Wednesday, September 29, 2010
FOREWORD by Michael A. Levine Hollywood PR expert
“A woman’s most powerful possession is a man’s imagination.”
Tom Lyle Williams, 1934
I think every girl I ever dated as a teenager had one of those pink and green tubes of Maybelline Great Lash mascara stashed in her purse. How on earth would I know this? Because the contents of all those purses regularly spilled out of school lockers, behind bleachers, under the seats of cars…. If they weren’t scrambling to hide their other feminine products, then they were diving for the mascara because THAT was clearly the key to their enchanting doe-eyed beauty.
As I’ve grown older, gotten married, divorced, and dated all over again, I’ve seen the contents of many beautiful women’s cosmetic bags. And there has always been a Maybelline product inside.
I recognize things like this because I’m a brand man myself. At an early age I discovered the power of perception…specifically, the perception of value, which can be even more important than price itself. For example, the Tiffany brand is indomitable because one need only see the powder-blue box and white satin ribbon to think that whatever is inside is premium simply because it comes from Tiffany.
So I was delighted when I was asked to read The Maybelline Story and learn about the origins and growth of this modest company into the best-known eye beauty brand around the world. What a story it is!
From humble beginnings in rural Kentucky to gangster-ridden Prohibition Chicago, to Hollywood in the ‘30s and ‘40s, pin-ups, the Pentagon, and eventually, the whole world, this is a classic tale of a makeshift product that developed out of one woman’s innovative need to fix something else, and her brother’s prescient understanding that she was onto something BIG!
In 1915, Mabel Williams singed her eyelashes and brows while cooking. Horrified that she no longer looked feminine, she concocted a mixture and applied it to her remaining lashes and brows, giving her some added sparkle and sheen. One of her brothers, Tom Lyle Williams, noticed the successful effect.
But he also noticed something more profound: a woman’s eyes were her calling card. “Come look at me.” “Coax me out of my bashfulness.” “Yes, I’m flirting.” “I’m interested in you.” He appreciated beauty in all women, and their beauty spoke to him straight through their eyes. Tom Lyle wanted to reproduce his sister’s “formula” to see whether regular women would pay a little to “up” the glamour in themselves.
All he needed was $500 and a rudimentary chemistry set to give his idea a real try. But gathering $500 in 1915 wasn’t easy. So when his brother Noel offered to loan him the money, he promised to repay him in full. Little did any of them realize then that Noel would receive a return on his investment similar to the original investors in Microsoft or Apple!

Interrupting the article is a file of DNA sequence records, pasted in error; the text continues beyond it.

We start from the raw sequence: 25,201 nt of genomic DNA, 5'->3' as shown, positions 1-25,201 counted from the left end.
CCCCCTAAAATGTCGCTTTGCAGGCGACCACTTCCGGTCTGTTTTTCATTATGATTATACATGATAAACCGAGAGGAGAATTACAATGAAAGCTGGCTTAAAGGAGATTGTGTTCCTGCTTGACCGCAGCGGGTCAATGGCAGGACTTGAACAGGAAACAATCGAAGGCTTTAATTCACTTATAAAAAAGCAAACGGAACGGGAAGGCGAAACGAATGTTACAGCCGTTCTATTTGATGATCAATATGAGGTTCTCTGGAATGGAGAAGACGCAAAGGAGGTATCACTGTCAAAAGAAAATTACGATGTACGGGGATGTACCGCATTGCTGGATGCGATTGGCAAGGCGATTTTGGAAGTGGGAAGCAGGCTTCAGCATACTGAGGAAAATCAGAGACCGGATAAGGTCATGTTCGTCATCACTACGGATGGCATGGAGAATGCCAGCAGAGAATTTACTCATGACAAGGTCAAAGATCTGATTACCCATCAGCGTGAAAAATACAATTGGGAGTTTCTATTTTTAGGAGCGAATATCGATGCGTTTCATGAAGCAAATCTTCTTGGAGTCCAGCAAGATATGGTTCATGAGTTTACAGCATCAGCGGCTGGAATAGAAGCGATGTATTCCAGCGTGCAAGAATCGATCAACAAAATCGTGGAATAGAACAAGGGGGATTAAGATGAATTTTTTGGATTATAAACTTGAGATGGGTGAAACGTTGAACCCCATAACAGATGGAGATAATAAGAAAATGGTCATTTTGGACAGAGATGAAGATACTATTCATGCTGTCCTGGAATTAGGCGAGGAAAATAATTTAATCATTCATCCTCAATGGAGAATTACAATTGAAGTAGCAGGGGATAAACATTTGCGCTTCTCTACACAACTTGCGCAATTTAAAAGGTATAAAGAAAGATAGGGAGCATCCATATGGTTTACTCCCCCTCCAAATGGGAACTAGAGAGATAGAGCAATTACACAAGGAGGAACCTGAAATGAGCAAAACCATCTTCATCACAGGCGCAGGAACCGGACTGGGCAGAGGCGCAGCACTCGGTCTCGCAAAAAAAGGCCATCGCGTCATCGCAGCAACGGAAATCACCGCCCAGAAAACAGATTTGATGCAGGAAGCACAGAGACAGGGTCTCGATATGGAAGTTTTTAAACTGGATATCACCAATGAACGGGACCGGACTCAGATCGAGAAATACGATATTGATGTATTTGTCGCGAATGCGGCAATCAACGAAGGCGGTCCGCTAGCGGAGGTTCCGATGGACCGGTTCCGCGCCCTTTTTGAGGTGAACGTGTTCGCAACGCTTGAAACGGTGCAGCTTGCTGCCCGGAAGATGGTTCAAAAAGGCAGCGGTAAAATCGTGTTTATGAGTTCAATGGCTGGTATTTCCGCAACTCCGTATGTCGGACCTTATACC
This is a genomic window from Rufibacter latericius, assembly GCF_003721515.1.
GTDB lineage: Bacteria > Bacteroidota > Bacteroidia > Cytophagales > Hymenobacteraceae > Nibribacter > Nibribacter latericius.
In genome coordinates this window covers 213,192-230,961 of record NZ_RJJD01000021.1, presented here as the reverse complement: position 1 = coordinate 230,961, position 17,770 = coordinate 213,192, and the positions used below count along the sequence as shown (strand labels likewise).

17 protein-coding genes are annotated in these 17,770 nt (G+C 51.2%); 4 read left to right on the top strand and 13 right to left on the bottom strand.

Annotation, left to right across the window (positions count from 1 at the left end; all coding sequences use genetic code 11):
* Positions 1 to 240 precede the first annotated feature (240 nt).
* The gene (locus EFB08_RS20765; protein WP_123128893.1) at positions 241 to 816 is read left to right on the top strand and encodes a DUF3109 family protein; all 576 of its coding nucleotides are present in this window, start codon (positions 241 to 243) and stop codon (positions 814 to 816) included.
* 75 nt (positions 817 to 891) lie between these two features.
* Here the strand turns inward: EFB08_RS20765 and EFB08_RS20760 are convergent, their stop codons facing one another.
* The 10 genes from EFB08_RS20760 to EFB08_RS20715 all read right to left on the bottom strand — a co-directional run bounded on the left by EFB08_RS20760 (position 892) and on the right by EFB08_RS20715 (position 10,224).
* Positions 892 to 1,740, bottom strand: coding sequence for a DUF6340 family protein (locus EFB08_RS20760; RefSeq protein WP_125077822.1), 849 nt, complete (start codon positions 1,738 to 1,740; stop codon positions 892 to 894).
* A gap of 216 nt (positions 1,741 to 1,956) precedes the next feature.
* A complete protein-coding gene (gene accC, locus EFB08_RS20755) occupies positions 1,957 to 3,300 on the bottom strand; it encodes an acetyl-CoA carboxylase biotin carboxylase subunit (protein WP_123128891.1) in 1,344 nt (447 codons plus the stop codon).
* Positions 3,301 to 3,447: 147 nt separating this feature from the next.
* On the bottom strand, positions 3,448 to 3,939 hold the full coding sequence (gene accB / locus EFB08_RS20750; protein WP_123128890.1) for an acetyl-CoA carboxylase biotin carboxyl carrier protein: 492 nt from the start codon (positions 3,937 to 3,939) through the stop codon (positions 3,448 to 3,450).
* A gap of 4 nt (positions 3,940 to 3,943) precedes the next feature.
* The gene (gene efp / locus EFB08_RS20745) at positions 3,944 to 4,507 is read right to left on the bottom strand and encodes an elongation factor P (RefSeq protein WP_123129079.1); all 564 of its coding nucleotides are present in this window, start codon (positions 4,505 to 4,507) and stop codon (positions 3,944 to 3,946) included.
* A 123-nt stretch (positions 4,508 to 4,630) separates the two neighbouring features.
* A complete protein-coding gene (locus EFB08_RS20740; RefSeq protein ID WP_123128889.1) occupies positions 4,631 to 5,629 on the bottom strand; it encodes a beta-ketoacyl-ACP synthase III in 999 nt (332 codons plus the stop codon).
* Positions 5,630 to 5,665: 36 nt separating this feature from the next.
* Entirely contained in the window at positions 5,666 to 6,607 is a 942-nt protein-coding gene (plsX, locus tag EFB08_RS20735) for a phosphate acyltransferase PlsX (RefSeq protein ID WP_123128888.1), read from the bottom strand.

For over a half century, Maybelline operated as a private company owned by the Williams family. What Tom Lyle, his brother and sister started as a small, mail-order business eventually became an internationally recognized brand purchased 82 years later by French conglomerate L’Oreal for over 700 million.
I can tell you: it’s one thing to recognize a winning product discovered by accident, and quite another to turn it into an empire that, for decades, transcended all competition and remains an icon to this day.
How does one do that? Precisely by branding. By taking an exceptional product and equating it with excellence in every way. By having a constant, relentless drive to promote a desirable image through that product. By turning that product into the sine qua non of, in this case, eye beauty.
Tom Lyle Williams packaged and sold artifice – the importance of beautiful eyes. He made eye beauty the singular defining quality of a beautiful woman, and he branded Maybelline as representative of perfect beauty. His genius was in convincing millions of women the world over to buy Maybelline with the absolute conviction that using Maybelline eye products would truly make them perfectly beautiful.
Unlike most folks in Hollywood, this unlikeliest of legends kept a low personal profile and let his creativity speak through his work. In my opinion, Tom Lyle Williams can teach us more about branding than Colonel Sanders, Calvin Klein, and Coco Chanel combined. He was first to enlist movie stars to promote his products. One of the first companies to promote corporate social responsibility by supporting war bonds. First to take advantage of advertising on broadcast television. First to employ market research. And first to truly understand the buying power of women.
Surely such a creative man must have had a muse…perhaps some woman he thought the ideal version of his own vision of beauty? Indeed! While he named the company for his sister, his muse was actually his sister-in-law, Evelyn. She was gorgeous, smart, and often too smart for her own good.
The drama of this family-business-story, as with many such sagas, lies in deciphering where the family and the business intersected, frequently came to loggerheads, and sometimes went to court. Secrets existed, lies were told, and facades masqueraded as truth – often to protect the family from itself, and always to protect Maybelline above all else.
Edison made light bulbs. Ford manufactured cars. Here’s another great American rags-to-riches story. This time the name is Williams. The cash cow wore mascara and Maybelline.